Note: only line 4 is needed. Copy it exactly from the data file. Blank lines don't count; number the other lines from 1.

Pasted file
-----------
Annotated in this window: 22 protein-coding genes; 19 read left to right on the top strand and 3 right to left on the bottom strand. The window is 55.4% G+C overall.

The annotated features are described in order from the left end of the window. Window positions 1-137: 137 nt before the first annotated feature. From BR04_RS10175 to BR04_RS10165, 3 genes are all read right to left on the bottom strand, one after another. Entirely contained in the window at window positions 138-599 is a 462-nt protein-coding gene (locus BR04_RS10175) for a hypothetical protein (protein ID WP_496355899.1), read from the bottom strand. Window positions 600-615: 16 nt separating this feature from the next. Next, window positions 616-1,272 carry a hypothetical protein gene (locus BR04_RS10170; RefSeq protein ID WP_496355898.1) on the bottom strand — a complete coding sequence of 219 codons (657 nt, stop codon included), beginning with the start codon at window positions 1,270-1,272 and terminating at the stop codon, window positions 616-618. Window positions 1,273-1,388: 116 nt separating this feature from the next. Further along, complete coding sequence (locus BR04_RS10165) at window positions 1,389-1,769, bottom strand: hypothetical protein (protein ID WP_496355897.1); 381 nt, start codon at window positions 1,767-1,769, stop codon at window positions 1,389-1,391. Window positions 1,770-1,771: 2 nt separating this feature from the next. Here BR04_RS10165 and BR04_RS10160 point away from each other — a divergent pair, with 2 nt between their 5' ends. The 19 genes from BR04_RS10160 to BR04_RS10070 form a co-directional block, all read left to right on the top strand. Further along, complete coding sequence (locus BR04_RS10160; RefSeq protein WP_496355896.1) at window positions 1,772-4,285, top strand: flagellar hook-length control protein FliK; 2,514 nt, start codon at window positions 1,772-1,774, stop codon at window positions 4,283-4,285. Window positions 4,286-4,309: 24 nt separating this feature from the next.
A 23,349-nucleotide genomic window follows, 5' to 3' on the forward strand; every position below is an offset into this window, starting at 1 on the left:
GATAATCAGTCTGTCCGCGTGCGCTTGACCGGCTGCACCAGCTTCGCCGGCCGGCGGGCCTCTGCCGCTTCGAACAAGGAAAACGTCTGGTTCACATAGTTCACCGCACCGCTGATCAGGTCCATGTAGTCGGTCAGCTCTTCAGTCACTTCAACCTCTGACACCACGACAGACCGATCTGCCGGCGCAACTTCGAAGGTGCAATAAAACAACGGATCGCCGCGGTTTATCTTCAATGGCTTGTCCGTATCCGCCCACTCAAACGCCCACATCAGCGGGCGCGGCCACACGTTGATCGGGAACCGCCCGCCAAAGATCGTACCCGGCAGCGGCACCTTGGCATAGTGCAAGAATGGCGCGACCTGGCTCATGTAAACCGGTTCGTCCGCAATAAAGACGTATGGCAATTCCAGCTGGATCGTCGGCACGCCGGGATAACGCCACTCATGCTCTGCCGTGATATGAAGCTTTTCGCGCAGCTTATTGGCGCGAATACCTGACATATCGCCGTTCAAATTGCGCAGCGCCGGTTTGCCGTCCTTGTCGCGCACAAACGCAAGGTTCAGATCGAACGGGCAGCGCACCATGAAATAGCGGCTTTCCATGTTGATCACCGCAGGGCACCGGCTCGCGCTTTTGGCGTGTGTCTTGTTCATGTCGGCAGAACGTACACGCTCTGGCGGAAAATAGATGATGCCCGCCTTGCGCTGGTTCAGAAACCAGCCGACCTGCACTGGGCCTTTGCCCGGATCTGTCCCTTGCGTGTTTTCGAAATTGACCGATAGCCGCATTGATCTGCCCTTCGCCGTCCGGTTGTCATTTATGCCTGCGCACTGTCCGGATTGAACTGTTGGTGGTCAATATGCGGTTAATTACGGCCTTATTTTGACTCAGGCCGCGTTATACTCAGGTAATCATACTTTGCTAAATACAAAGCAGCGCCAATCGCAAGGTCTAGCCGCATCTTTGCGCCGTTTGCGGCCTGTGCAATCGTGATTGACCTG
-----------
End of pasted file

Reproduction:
GATAATCAGTCTGTCCGCGTGCGCTTGACCGGCTGCACCAGCTTCGCCGGCCGGCGGGCCTCTGCCGCTTCGAACAAGGAAAACGTCTGGTTCACATAGTTCACCGCACCGCTGATCAGGTCCATGTAGTCGGTCAGCTCTTCAGTCACTTCAACCTCTGACACCACGACAGACCGATCTGCCGGCGCAACTTCGAAGGTGCAATAAAACAACGGATCGCCGCGGTTTATCTTCAATGGCTTGTCCGTATCCGCCCACTCAAACGCCCACATCAGCGGGCGCGGCCACACGTTGATCGGGAACCGCCCGCCAAAGATCGTACCCGGCAGCGGCACCTTGGCATAGTGCAAGAATGGCGCGACCTGGCTCATGTAAACCGGTTCGTCCGCAATAAAGACGTATGGCAATTCCAGCTGGATCGTCGGCACGCCGGGATAACGCCACTCATGCTCTGCCGTGATATGAAGCTTTTCGCGCAGCTTATTGGCGCGAATACCTGACATATCGCCGTTCAAATTGCGCAGCGCCGGTTTGCCGTCCTTGTCGCGCACAAACGCAAGGTTCAGATCGAACGGGCAGCGCACCATGAAATAGCGGCTTTCCATGTTGATCACCGCAGGGCACCGGCTCGCGCTTTTGGCGTGTGTCTTGTTCATGTCGGCAGAACGTACACGCTCTGGCGGAAAATAGATGATGCCCGCCTTGCGCTGGTTCAGAAACCAGCCGACCTGCACTGGGCCTTTGCCCGGATCTGTCCCTTGCGTGTTTTCGAAATTGACCGATAGCCGCATTGATCTGCCCTTCGCCGTCCGGTTGTCATTTATGCCTGCGCACTGTCCGGATTGAACTGTTGGTGGTCAATATGCGGTTAATTACGGCCTTATTTTGACTCAGGCCGCGTTATACTCAGGTAATCATACTTTGCTAAATACAAAGCAGCGCCAATCGCAAGGTCTAGCCGCATCTTTGCGCCGTTTGCGGCCTGTGCAATCGTGATTGACCTG